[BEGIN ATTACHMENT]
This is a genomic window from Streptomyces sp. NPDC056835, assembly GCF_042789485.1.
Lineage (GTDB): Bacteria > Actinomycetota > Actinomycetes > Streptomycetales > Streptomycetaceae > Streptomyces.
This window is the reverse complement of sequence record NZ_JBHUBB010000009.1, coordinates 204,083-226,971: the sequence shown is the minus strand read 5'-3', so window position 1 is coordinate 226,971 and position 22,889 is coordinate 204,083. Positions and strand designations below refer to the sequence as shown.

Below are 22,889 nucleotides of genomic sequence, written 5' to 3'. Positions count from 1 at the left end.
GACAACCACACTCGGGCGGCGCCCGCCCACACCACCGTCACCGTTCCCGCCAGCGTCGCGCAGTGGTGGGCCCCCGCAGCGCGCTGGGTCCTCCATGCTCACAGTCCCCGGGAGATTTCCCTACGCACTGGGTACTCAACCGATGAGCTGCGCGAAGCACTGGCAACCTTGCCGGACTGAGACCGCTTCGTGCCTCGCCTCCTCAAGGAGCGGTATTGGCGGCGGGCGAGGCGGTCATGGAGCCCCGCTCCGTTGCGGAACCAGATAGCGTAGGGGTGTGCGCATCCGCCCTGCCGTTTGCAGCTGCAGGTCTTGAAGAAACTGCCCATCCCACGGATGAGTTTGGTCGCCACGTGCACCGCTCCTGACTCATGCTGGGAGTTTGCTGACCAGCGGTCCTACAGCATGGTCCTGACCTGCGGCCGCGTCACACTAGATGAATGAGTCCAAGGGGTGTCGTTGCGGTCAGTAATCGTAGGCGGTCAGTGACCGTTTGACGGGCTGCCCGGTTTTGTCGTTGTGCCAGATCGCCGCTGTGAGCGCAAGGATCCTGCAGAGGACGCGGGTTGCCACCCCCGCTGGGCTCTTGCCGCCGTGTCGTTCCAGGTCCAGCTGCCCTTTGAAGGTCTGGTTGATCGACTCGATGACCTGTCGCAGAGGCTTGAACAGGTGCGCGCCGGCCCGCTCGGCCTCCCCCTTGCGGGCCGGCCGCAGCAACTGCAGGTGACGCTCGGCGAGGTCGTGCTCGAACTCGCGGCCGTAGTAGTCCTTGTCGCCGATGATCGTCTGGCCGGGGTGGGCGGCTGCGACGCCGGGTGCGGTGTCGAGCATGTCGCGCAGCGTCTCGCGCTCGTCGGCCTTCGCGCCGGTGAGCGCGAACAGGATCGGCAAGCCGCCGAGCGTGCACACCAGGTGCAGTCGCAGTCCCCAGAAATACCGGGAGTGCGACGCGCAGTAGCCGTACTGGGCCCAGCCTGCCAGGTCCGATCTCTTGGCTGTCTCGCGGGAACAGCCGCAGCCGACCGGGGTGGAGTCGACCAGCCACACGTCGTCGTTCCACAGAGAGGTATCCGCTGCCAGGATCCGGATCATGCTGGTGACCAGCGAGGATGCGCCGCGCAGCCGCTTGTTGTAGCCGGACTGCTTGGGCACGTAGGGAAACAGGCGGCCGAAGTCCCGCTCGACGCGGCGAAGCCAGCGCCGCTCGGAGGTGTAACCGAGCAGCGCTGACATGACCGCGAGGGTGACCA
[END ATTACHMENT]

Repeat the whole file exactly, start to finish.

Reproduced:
This is a genomic window from Streptomyces sp. NPDC056835, assembly GCF_042789485.1.
Lineage (GTDB): Bacteria > Actinomycetota > Actinomycetes > Streptomycetales > Streptomycetaceae > Streptomyces.
This window is the reverse complement of sequence record NZ_JBHUBB010000009.1, coordinates 204,083-226,971: the sequence shown is the minus strand read 5'-3', so window position 1 is coordinate 226,971 and position 22,889 is coordinate 204,083. Positions and strand designations below refer to the sequence as shown.

Below are 22,889 nucleotides of genomic sequence, written 5' to 3'. Positions count from 1 at the left end.
GACAACCACACTCGGGCGGCGCCCGCCCACACCACCGTCACCGTTCCCGCCAGCGTCGCGCAGTGGTGGGCCCCCGCAGCGCGCTGGGTCCTCCATGCTCACAGTCCCCGGGAGATTTCCCTACGCACTGGGTACTCAACCGATGAGCTGCGCGAAGCACTGGCAACCTTGCCGGACTGAGACCGCTTCGTGCCTCGCCTCCTCAAGGAGCGGTATTGGCGGCGGGCGAGGCGGTCATGGAGCCCCGCTCCGTTGCGGAACCAGATAGCGTAGGGGTGTGCGCATCCGCCCTGCCGTTTGCAGCTGCAGGTCTTGAAGAAACTGCCCATCCCACGGATGAGTTTGGTCGCCACGTGCACCGCTCCTGACTCATGCTGGGAGTTTGCTGACCAGCGGTCCTACAGCATGGTCCTGACCTGCGGCCGCGTCACACTAGATGAATGAGTCCAAGGGGTGTCGTTGCGGTCAGTAATCGTAGGCGGTCAGTGACCGTTTGACGGGCTGCCCGGTTTTGTCGTTGTGCCAGATCGCCGCTGTGAGCGCAAGGATCCTGCAGAGGACGCGGGTTGCCACCCCCGCTGGGCTCTTGCCGCCGTGTCGTTCCAGGTCCAGCTGCCCTTTGAAGGTCTGGTTGATCGACTCGATGACCTGTCGCAGAGGCTTGAACAGGTGCGCGCCGGCCCGCTCGGCCTCCCCCTTGCGGGCCGGCCGCAGCAACTGCAGGTGACGCTCGGCGAGGTCGTGCTCGAACTCGCGGCCGTAGTAGTCCTTGTCGCCGATGATCGTCTGGCCGGGGTGGGCGGCTGCGACGCCGGGTGCGGTGTCGAGCATGTCGCGCAGCGTCTCGCGCTCGTCGGCCTTCGCGCCGGTGAGCGCGAACAGGATCGGCAAGCCGCCGAGCGTGCACACCAGGTGCAGTCGCAGTCCCCAGAAATACCGGGAGTGCGACGCGCAGTAGCCGTACTGGGCCCAGCCTGCCAGGTCCGATCTCTTGGCTGTCTCGCGGGAACAGCCGCAGCCGACCGGGGTGGAGTCGACCAGCCACACGTCGTCGTTCCACAGAGAGGTATCCGCTGCCAGGATCCGGATCATGCTGGTGACCAGCGAGGATGCGCCGCGCAGCCGCTTGTTGTAGCCGGACTGCTTGGGCACGTAGGGAAACAGGCGGCCGAAGTCCCGCTCGACGCGGCGAAGCCAGCGCCGCTCGGAGGTGTAACCGAGCAGCGCTGACATGACCGCGAGGGTGACCA